Standing to the side, Beef rocked back and forth, examining the horses as they took three laps around the ring, their jockeys in the saddle. “Look for the horses that are sharp and on their toes, ears pricked, necks bowed. They can’t wait to run,” he said. “The ones that look flat, heads down, sweaty and nervous, cross them off.”

The horse Beef liked fit the bill. He grinned when I suggested this. “Oh yeah, look at him,” he said knowingly. The well-muscled bay colt was quiet, but he displayed a controlled energy. He swished his tail up and down, a sign he was feeling good.

The bugler called the horses to the post from inside the tunnel that leads to the course. The fans lining the ring’s sturdy white fence hurled final pleas to their jockeys of the moment. On their mounts the small men sat undisturbed.

“Go get ‘em, Joe,” one cried.

“I need you for the double, Jose,” shouted another.

“Hey Stewie, quit riding like a bum for once.”

The crowd moved like an outgoing tide toward the track apron. Time to bet. Every few yards Beef was accosted by someone who greeted him like an old friend. They were desirous of one thing. Who did he like?

I left Beef and quickly returned to the press box. There were five minutes to post. I filed my story and then found Beef in front of a bay of televisions in the lounge area, transfixed and surprisingly calm.

By now, I could tell Beef’s opinion spread as quickly as a buyout rumor on Wall Street. His odds had dropped to 10 to one, though still healthy. Waiting for the horses to load into the gate, Beef leaned back from the waist as if he might tip over backwards at any moment. His arms were outstretched and raised skyward, and his fingers motioned as if they were about to snap, but they never did. Every horseplayer has a signature pose; this was his. He looked like a believer at a Pentecostal church ready to be healed by a preacher jabbering in tongue.

A small congregation of regulars, a dozen in all, took their places behind Beef. Even those who would have left by now were there, like Joe Hintelmann. A retired English teacher in his seventies, Hintelmann, who sported a wild shock of white hair, had once written for a throwaway weekly. I never saw him write a word and we knew the weekly had folded years ago. But he never gave the impression that we knew.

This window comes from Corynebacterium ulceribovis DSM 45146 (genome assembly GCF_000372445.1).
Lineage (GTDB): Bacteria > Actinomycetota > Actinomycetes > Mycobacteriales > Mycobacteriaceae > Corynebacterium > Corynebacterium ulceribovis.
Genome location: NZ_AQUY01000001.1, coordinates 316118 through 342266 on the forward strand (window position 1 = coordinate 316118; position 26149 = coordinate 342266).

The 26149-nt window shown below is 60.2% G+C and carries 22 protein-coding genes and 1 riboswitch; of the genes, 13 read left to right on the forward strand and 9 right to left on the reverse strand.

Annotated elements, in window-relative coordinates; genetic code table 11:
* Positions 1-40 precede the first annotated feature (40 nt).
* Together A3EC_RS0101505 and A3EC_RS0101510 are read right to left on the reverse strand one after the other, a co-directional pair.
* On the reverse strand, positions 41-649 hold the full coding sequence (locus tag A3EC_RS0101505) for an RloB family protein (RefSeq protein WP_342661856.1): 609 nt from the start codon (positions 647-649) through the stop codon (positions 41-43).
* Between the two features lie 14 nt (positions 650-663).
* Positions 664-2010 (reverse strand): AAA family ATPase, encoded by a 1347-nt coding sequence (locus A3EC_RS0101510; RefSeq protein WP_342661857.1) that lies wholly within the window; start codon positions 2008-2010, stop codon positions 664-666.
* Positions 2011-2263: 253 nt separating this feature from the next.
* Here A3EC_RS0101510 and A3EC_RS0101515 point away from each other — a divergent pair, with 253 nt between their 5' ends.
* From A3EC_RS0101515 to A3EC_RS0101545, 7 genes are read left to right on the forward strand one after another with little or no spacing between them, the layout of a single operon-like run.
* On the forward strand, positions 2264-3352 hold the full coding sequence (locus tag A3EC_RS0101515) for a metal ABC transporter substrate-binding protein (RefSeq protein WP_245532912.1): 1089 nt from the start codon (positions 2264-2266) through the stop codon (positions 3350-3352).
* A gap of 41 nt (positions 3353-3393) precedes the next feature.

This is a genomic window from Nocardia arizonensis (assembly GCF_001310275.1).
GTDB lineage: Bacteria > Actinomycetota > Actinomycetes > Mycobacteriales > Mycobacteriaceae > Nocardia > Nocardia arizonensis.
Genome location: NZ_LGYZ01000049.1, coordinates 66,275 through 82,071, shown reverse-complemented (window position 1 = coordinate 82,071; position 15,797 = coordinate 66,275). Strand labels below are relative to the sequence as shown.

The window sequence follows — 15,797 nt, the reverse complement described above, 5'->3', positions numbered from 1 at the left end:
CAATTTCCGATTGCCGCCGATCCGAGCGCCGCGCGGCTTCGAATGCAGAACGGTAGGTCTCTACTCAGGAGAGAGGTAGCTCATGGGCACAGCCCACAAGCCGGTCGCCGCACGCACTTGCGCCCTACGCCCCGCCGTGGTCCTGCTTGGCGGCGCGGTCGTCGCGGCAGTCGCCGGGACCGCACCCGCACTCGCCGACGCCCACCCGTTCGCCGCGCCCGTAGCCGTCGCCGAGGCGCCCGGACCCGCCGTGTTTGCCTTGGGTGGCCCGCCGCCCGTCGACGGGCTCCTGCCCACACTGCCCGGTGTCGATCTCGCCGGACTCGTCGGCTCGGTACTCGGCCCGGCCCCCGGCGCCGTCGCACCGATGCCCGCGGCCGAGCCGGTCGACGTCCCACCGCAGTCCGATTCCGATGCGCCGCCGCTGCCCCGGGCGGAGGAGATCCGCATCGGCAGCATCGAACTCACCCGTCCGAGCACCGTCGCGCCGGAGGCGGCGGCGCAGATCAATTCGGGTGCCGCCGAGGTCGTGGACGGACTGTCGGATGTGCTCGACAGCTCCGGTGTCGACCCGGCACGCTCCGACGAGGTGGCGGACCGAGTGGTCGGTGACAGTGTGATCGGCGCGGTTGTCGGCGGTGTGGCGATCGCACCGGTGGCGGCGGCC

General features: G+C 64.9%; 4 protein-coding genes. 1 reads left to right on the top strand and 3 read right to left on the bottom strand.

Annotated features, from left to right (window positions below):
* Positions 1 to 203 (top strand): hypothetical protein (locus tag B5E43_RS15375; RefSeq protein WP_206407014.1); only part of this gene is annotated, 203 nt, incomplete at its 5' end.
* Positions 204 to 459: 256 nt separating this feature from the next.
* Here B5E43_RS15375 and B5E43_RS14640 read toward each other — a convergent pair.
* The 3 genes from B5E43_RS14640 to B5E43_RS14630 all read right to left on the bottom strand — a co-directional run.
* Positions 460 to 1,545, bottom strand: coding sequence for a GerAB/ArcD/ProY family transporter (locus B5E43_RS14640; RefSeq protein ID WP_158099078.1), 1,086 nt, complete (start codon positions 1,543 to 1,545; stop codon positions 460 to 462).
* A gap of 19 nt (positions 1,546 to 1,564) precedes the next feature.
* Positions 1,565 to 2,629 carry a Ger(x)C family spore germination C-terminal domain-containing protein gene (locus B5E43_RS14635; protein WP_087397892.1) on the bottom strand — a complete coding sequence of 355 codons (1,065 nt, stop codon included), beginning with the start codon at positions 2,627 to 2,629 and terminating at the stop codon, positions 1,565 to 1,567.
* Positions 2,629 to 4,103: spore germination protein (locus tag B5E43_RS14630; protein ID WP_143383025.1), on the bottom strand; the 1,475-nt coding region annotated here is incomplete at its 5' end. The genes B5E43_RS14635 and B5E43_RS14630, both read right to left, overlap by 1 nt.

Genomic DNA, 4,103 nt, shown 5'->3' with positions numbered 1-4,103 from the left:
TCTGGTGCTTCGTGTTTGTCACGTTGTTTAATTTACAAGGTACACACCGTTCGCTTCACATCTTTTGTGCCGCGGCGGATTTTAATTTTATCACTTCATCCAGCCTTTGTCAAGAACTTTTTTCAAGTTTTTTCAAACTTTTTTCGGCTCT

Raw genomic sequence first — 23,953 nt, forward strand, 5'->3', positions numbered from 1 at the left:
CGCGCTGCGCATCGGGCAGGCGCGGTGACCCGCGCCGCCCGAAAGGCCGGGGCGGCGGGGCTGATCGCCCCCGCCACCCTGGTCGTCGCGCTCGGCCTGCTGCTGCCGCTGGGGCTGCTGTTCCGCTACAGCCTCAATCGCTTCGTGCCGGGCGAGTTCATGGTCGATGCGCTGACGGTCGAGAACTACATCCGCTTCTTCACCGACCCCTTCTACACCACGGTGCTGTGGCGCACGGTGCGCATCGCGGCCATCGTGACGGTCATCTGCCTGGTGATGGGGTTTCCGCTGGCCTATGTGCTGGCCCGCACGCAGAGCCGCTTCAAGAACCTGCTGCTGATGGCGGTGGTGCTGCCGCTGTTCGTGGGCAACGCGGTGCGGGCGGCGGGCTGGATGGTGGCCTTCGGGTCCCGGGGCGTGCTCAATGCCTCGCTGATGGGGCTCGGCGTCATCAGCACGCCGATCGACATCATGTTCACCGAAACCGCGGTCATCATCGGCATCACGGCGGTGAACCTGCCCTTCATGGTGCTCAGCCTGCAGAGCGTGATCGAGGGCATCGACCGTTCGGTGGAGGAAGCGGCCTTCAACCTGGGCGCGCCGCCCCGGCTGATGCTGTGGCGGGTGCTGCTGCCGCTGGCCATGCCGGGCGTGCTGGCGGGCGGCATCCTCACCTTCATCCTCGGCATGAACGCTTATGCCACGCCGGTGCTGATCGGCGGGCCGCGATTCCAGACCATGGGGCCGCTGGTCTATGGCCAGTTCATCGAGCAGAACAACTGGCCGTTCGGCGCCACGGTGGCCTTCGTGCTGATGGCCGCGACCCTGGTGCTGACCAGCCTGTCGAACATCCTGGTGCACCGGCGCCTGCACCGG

As the last of nine horses loaded, we collectively held our breath. Just break well, I thought. And then they were off. Beef’s horse got away well, but the jockey took him back. I couldn’t tell if Beef was hoping for that. He was silent, the set of his mouth unmoved, as his horse raced in fifth, behind a wall of horses, down the backstretch. The race was only six furlongs – three-quarters of a mile – and would be over in a minute.

As protocol dictates, nobody spoke until the field reached the final turn. Once the horses banked into the stretch, Beef began to call out, “Come on baby, come on baby,” as his longshot motored down the middle of the track. His jockey had lost ground taking him wide, but at least they were in the clear. The six lengths the horse had to make up, however, appeared insurmountable.

But like a demon he hauled in one horse, then another. Beef’s call intensified with every stride, as did the rest of ours, each person with his own call.

“Come on baby! Come on baby!”

“Come on you commie bastard!”

“Get him up! Get him up! Get him up!”

In the final jump before the wire Beef’s horse caught the leader, a dirty snout his winning margin. Beef let out a whoop and spun around. “YES, BABY!”

As focused on the race as a pilot to a landing strip, he looked surprised to discover the crowd around him. He started high-fiving everyone in sight and then let free of a wild jig for a victory dance. It was time to celebrate.

There was one more race, and then we left the press box as Sinatra crooned about the summer wind over the PA system. Our group was a motley one. Besides Beef, there were three other reporters, the media director, two cameramen, the track announcer, the official track handicapper, and a rotating mix of resident players. I was the youngest by far but I had been immediately taken in. My position with the Form merited it. I was the only reporter who spent nearly every day there.

As would become a ritual, we headed to the bar at the Lady’s Secret Café, which sits in the rear of the clubhouse and overlooks the paddock. Lady’s Secret is a Hall of Fame mare who won several signature races at Monmouth in the mid-1980s. The bar beckoned with its siren’s call of cold beers, paid for by the day’s big winner. That was Beef. The two bartenders, redheaded Ginger and leggy Nancy, knew him well. He flirted innocently with them, and the tips he left were larger than the cost of the drinks.